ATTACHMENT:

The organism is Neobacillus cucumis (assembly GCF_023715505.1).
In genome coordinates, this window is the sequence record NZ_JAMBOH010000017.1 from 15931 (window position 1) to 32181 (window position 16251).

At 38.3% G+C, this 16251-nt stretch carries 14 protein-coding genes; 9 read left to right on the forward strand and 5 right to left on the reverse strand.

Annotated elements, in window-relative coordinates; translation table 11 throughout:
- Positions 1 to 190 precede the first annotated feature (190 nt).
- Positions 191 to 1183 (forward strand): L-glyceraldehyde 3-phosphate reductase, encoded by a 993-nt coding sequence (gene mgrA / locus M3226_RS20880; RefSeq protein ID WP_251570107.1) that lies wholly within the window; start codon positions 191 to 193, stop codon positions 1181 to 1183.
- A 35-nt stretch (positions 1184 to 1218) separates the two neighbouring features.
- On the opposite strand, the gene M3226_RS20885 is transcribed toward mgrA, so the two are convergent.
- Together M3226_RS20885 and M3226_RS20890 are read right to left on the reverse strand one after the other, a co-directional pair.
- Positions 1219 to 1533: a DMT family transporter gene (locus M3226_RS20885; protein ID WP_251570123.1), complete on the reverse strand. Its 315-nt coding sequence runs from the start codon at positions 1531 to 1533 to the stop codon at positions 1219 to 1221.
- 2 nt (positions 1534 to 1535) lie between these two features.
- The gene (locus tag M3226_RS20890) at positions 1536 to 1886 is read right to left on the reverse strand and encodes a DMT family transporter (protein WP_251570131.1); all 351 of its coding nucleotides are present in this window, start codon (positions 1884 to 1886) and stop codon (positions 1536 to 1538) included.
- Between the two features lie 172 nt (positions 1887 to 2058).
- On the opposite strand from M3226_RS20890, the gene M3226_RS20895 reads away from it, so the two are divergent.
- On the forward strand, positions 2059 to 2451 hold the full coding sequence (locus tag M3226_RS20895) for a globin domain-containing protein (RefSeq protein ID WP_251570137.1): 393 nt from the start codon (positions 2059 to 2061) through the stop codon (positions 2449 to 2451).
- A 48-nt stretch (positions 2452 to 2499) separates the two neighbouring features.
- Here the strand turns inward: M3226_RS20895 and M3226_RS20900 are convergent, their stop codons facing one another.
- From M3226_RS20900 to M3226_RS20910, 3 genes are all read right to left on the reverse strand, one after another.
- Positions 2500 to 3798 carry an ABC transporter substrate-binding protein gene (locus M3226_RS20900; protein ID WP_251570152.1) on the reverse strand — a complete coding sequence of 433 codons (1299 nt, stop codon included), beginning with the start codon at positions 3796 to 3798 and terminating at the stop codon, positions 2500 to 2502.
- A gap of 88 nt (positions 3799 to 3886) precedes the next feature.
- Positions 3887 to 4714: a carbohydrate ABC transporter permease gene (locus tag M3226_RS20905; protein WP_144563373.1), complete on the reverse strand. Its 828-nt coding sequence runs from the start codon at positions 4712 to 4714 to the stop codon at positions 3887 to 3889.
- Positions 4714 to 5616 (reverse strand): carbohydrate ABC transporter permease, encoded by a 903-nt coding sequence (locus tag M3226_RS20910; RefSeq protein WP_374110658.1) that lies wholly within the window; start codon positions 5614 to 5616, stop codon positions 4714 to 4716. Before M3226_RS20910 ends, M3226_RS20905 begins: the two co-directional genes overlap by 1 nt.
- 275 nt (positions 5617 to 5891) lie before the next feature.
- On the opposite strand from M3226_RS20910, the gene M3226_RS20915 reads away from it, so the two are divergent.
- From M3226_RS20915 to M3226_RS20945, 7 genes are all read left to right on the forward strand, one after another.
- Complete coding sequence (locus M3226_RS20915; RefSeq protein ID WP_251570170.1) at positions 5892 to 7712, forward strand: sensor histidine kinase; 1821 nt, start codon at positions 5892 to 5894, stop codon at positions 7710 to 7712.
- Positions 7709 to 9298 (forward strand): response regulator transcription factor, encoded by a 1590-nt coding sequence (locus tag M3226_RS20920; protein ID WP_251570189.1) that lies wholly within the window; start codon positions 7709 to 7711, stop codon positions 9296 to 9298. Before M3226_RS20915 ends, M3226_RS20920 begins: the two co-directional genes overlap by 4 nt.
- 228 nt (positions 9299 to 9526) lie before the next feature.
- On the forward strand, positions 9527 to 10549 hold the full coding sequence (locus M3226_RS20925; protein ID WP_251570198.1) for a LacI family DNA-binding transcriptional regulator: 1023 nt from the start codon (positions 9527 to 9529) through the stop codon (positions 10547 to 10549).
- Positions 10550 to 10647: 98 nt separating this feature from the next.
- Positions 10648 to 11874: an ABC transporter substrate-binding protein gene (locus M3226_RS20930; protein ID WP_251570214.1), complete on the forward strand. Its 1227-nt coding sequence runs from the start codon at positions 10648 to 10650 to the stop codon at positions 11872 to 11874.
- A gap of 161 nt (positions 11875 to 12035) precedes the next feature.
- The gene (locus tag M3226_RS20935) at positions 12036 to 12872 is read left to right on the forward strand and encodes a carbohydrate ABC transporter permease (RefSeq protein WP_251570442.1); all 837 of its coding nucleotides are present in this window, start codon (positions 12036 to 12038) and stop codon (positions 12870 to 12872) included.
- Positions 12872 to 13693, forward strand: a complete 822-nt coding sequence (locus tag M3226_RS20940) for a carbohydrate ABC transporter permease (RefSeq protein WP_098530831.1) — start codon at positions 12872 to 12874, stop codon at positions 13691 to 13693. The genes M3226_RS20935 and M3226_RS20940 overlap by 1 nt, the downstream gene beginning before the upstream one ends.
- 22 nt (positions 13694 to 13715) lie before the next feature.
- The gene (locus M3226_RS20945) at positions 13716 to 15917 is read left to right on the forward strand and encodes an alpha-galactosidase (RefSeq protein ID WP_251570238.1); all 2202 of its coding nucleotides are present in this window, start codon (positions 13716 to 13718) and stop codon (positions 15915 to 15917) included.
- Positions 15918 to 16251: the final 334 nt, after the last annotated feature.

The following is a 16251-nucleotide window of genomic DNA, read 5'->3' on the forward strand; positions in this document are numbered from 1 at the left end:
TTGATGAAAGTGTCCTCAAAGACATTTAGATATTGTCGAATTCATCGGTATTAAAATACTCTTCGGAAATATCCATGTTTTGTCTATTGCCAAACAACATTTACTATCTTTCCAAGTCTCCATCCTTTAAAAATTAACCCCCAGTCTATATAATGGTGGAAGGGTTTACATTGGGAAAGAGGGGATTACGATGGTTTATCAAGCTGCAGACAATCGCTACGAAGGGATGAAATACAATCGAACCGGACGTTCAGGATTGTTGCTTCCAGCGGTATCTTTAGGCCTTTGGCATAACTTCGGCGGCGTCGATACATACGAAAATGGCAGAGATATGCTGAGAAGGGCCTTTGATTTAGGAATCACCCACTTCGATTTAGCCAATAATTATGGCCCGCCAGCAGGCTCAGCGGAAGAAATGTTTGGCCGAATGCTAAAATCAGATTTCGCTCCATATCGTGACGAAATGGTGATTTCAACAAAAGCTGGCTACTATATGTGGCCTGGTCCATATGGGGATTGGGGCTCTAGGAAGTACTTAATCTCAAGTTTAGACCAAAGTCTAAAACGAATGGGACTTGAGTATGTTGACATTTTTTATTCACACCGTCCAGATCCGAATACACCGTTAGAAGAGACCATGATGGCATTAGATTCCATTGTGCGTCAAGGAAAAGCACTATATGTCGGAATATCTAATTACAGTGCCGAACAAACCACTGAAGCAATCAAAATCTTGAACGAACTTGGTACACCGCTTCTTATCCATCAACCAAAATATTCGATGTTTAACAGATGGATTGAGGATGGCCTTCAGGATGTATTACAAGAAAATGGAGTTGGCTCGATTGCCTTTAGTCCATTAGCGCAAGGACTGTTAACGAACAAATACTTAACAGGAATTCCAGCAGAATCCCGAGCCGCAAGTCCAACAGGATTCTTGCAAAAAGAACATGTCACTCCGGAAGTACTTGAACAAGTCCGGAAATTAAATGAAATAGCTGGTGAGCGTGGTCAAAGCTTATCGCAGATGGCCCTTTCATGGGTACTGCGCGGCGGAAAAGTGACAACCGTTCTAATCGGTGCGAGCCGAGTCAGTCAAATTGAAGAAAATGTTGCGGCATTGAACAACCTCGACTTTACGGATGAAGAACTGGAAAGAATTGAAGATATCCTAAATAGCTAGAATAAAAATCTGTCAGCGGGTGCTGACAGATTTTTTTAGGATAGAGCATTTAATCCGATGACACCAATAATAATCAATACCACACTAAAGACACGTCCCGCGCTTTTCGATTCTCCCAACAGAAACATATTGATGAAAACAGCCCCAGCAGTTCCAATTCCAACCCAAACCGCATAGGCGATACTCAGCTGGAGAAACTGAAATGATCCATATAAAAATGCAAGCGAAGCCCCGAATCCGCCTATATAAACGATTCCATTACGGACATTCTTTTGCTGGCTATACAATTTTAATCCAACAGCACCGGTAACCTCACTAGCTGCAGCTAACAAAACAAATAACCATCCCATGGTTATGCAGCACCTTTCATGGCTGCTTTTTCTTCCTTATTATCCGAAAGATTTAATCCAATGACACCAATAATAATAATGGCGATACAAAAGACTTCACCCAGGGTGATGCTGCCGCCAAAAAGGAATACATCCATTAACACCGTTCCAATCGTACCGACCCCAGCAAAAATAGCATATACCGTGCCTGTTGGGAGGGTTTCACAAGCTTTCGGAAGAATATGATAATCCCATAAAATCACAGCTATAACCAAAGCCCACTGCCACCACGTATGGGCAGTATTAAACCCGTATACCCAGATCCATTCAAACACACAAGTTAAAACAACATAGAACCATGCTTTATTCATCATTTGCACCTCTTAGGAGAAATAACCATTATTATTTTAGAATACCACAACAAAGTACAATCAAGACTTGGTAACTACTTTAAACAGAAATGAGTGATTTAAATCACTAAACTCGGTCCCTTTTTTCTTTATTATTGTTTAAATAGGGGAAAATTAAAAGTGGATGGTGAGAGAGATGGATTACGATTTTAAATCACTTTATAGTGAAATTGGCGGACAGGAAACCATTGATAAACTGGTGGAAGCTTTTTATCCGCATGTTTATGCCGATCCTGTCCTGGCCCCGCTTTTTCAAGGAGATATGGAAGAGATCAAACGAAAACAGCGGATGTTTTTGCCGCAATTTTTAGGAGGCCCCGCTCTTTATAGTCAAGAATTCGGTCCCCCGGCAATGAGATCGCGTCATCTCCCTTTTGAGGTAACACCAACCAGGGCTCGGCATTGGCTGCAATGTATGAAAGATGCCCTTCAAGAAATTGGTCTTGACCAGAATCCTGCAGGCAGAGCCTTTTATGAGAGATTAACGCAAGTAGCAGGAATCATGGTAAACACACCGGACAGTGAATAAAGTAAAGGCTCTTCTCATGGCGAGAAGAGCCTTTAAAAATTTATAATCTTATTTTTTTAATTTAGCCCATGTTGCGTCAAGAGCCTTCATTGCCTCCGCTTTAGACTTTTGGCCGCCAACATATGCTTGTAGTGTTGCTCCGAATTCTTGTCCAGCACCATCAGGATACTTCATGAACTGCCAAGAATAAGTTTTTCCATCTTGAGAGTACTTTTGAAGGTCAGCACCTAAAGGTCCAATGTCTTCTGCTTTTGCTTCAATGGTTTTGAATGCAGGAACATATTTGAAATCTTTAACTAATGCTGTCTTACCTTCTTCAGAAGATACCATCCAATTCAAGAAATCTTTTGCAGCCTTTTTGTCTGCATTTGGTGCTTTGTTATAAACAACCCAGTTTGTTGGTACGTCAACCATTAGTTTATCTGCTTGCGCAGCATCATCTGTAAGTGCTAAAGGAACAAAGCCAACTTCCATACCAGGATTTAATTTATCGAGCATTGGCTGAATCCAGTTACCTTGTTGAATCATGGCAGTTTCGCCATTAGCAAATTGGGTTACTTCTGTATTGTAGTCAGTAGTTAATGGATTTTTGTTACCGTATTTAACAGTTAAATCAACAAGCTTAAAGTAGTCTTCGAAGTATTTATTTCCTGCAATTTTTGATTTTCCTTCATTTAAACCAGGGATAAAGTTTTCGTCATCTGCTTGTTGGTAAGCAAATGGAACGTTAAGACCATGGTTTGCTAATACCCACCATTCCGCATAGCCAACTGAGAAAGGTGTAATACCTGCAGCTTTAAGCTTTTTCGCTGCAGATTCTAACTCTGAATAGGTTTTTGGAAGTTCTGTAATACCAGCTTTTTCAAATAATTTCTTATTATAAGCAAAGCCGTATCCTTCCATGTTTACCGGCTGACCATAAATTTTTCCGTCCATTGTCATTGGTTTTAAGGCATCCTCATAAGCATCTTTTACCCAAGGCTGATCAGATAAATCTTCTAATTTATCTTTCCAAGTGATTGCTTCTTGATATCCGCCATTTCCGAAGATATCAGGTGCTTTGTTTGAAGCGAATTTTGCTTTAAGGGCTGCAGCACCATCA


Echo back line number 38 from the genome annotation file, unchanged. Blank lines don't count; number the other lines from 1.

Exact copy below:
The following is a 16251-nucleotide window of genomic DNA, read 5'->3' on the forward strand; positions in this document are numbered from 1 at the left end: